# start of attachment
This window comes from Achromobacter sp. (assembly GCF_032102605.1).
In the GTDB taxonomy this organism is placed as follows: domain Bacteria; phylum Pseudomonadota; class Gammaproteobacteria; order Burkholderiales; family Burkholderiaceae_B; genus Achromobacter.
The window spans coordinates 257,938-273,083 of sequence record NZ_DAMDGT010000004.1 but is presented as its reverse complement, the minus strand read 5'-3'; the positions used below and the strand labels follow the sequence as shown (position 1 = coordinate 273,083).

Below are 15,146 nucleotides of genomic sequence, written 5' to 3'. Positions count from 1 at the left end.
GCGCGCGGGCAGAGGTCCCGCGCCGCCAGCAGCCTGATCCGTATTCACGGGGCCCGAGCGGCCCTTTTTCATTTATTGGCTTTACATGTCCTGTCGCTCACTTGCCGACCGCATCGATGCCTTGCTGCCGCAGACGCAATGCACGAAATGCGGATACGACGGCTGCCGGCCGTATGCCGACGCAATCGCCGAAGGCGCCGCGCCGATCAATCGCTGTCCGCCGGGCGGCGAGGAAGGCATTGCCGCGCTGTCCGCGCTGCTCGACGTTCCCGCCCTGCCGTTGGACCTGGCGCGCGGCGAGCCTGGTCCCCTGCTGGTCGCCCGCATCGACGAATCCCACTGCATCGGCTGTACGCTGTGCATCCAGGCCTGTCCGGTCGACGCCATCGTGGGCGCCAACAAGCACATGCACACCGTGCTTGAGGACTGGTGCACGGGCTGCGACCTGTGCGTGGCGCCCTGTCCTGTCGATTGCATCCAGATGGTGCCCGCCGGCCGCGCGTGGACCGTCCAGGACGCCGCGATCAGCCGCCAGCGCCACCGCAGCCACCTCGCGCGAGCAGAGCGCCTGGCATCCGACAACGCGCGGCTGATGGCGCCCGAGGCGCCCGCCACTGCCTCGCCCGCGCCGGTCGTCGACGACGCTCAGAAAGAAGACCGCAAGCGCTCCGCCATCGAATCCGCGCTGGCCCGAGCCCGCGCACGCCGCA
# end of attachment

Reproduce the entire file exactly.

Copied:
This window comes from Achromobacter sp. (assembly GCF_032102605.1).
In the GTDB taxonomy this organism is placed as follows: domain Bacteria; phylum Pseudomonadota; class Gammaproteobacteria; order Burkholderiales; family Burkholderiaceae_B; genus Achromobacter.
The window spans coordinates 257,938-273,083 of sequence record NZ_DAMDGT010000004.1 but is presented as its reverse complement, the minus strand read 5'-3'; the positions used below and the strand labels follow the sequence as shown (position 1 = coordinate 273,083).

Below are 15,146 nucleotides of genomic sequence, written 5' to 3'. Positions count from 1 at the left end.
GCGCGCGGGCAGAGGTCCCGCGCCGCCAGCAGCCTGATCCGTATTCACGGGGCCCGAGCGGCCCTTTTTCATTTATTGGCTTTACATGTCCTGTCGCTCACTTGCCGACCGCATCGATGCCTTGCTGCCGCAGACGCAATGCACGAAATGCGGATACGACGGCTGCCGGCCGTATGCCGACGCAATCGCCGAAGGCGCCGCGCCGATCAATCGCTGTCCGCCGGGCGGCGAGGAAGGCATTGCCGCGCTGTCCGCGCTGCTCGACGTTCCCGCCCTGCCGTTGGACCTGGCGCGCGGCGAGCCTGGTCCCCTGCTGGTCGCCCGCATCGACGAATCCCACTGCATCGGCTGTACGCTGTGCATCCAGGCCTGTCCGGTCGACGCCATCGTGGGCGCCAACAAGCACATGCACACCGTGCTTGAGGACTGGTGCACGGGCTGCGACCTGTGCGTGGCGCCCTGTCCTGTCGATTGCATCCAGATGGTGCCCGCCGGCCGCGCGTGGACCGTCCAGGACGCCGCGATCAGCCGCCAGCGCCACCGCAGCCACCTCGCGCGAGCAGAGCGCCTGGCATCCGACAACGCGCGGCTGATGGCGCCCGAGGCGCCCGCCACTGCCTCGCCCGCGCCGGTCGTCGACGACGCTCAGAAAGAAGACCGCAAGCGCTCCGCCATCGAATCCGCGCTGGCCCGAGCCCGCGCACGCCGCA